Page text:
What is ds106?

Why would you, dear reader, be interested in something so enigmatic as “ds106”? Let me tell you.

ds106 is an online course offered by the University of Mary Washington. It’s completely free and only requires your own connection to the internet and a great deal of creativity. Sometimes, there’s no teacher (which hopefully means no grades?). The ds stands for Digital Storytelling and the 106 in the course number. Therefore, this is a course that revolves around digital storytelling. Throughout the course, you build and maintain an online brand and personal identity through digital tools. This is a course that teaches you a lot about digital literacy and critically examining the information that you see on the internet.

One great thing about ds106 is that it helps you build a network of people on the internet. It can be challenging to make connections with people on the internet. It can be hard to interact with people that you don’t know in real life. Since this course is free and readily available, you can meet people from all different places and backgrounds. This is an important part of life! We should always strive to understand where others are coming from. Networking is also crucial in finding a career and maintaining an online presence.

This course pushes you to be creative in your every day life. While storytelling alone requires a great deal of creativity (trust me, nobody wants to listen to a boring story), there are so many other things to this course. There is one part of the course called “The Daily Create” which pushes you to create something every single day. There is no reward for partaking in this but it pushes you to be more creative and get out of your comfort zone. It also pushes you to look at every day tasks in a different way. You might not think that making toast can be seen as artistic but there are many examples on their website that would prove you wrong.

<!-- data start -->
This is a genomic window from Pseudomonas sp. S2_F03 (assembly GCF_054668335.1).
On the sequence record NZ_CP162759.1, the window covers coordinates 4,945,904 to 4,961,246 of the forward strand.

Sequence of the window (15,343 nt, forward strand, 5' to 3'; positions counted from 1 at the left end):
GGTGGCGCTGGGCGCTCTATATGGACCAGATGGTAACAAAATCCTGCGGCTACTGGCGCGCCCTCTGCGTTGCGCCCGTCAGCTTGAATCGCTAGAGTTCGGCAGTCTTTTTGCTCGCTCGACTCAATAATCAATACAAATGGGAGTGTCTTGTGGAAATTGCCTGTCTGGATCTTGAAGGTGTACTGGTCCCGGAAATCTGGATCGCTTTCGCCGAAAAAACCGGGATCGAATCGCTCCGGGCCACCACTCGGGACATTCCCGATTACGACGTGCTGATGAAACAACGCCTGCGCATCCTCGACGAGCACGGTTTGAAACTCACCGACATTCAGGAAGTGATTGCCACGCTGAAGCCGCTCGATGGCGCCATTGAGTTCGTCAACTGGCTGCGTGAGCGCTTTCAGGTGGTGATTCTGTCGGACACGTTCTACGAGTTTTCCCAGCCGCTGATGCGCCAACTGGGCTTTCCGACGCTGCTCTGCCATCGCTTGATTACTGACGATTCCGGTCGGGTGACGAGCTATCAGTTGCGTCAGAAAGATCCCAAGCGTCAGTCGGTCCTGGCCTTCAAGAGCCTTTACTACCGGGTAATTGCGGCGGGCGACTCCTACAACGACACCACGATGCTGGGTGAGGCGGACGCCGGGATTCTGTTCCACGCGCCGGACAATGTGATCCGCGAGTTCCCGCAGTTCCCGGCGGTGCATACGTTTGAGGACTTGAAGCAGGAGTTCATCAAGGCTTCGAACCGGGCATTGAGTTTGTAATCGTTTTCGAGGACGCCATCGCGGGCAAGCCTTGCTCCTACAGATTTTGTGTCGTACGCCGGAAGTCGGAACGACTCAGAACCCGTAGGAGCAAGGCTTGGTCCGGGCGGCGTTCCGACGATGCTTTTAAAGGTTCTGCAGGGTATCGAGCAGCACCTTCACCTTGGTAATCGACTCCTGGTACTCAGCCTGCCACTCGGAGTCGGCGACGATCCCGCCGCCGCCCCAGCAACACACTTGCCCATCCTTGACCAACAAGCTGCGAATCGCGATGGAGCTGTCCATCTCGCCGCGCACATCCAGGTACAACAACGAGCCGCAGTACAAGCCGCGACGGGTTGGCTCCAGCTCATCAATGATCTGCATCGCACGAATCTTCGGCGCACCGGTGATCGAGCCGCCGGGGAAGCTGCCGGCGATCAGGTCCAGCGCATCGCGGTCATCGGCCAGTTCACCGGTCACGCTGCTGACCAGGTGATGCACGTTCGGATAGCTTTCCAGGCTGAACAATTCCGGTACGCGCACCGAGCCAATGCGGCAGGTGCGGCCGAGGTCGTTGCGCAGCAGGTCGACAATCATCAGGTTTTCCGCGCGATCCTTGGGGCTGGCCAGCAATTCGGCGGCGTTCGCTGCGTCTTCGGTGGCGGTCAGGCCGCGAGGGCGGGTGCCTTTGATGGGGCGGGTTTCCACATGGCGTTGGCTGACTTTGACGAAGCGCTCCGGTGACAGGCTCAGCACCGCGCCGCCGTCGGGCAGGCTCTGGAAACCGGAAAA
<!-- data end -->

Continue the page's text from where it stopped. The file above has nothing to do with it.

Overall, this concept is interesting. The fact that it’s free makes it all the more enticing. It also seems laid back. Since it’s free, open to anyone, and might not have a teacher, who will notice if you skip an assignment? I like that idea.


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